Russia’s decades-old dream of having an oil benchmark of its own is finally coming true. According to Bloomberg, key Russian ministries, domestic oil producers and the central bank plan to launch oil trading on a national platform in October. The aim is to achieve sufficient trading volumes to establish a pricing benchmark between March and July of 2023. The new benchmark will not only help the Kremlin evade sanctions on its energy trade but also kill the West’s plan to impose a price cap on Russian oil.
The global oil commodity market is currently dominated by WTI crude and Brent crude. The Russian Ural oil brand is sold outside the exchanges, mainly through direct long-term delivery contracts. Now, there is always a lack of transparency in the process of setting the price of the commodity. Only the counterparts of these off-exchange transactions know the price of the traded oil, and this price-setting process is heavily influenced by the pricing of WTI crude and Brent crude. All in all, Russia has little control over the Ural oil trading market. This will change once Russia’s own benchmark goes online.
Russia’s strong position in the global oil market
There are ample reasons to believe that the Russian benchmark will eventually dominate its WTI and Brent counterparts. As of today, Russia’s grip over the world oil market is much stronger and tighter than what it used to be years ago. Russia has tactfully gained ground in emerging markets of Asia, mainly China and India, by banking upon its heavy discount regime. China’s imports of Russian oil and fuel rose by nearly a quarter of a million bpd in May, topping 2 million bpd for the first time, with India taking Germany’s place as the number two destination for Russian shipments in recent months.
This rising clout of the Russian Ural oil brand will make it easier for Russia to market its upcoming oil benchmark. The other arrow in the Russian quiver is its ability to neuter competitors through its discount regime. According to data provided by Platts, a barrel of Urals has been traded with no more than a $4 discount off Brent’s price over the period from 2010 to 2016. For emerging markets across the world, the Russian benchmark will soon become a preferred oil commodity market, thus dimming the future prospects of other oil benchmarks.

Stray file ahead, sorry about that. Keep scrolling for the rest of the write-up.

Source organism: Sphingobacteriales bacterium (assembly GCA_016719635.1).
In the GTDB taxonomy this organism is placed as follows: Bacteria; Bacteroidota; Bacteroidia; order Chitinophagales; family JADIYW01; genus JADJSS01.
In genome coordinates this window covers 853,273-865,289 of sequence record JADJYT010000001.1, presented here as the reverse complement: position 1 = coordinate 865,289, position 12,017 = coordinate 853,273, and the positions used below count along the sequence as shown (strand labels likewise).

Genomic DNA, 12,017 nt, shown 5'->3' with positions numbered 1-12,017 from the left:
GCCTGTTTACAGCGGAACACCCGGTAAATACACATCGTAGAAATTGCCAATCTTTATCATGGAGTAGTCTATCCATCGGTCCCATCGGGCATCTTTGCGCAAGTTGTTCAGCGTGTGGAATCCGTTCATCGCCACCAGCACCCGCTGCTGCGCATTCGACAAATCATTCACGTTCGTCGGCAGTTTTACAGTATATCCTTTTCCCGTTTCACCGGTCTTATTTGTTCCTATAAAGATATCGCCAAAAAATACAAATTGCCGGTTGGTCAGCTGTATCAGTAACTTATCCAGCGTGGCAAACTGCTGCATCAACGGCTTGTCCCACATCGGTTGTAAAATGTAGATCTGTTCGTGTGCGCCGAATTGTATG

Benchmark to make Russia sanction-proof
The new benchmark will also make the Russian energy more sanctions-proof. For instance, the G7 nations have already announced plans to squeeze Russian oil revenues by imposing price capping on Russian oil. According to Business Insider, despite offering a steep discount to its allies, Russia has pulled in nearly $100 billion in revenue from its fuel exports in its first 100 days of invading Ukraine and pulled in $24 billion from Chinese and Indian buyers alone in the first three months of the war.
For Europe, this is a threatening trend. So, in Germany last month, the G7 leaders announced, “We will consider a range of approaches, including options for a possible comprehensive prohibition of all services, which enable transportation of Russian seaborne crude oil and petroleum products globally, unless the oil is purchased at or below a price to be agreed in consultation with international partners.”
U.S. Treasury Secretary Janet Yellen has already embarked on a tour of Asia with stops in Japan, South Korea, and Indonesia this week to seek support for the U.S. idea of capping Russian export crude oil prices. However, the West’s plans are highly unlikely to succeed since major powers like India and China have shown little confidence in the price-capping idea.
Russia’s oil revenues are climbing, its oil market is running hot, and the Kremlin thinks it’s the best time to destroy the hegemony of Crude brent and take back control of the Russian oil market. By announcing the launch of its oil trading platform in October, Russia has already fired the first shot.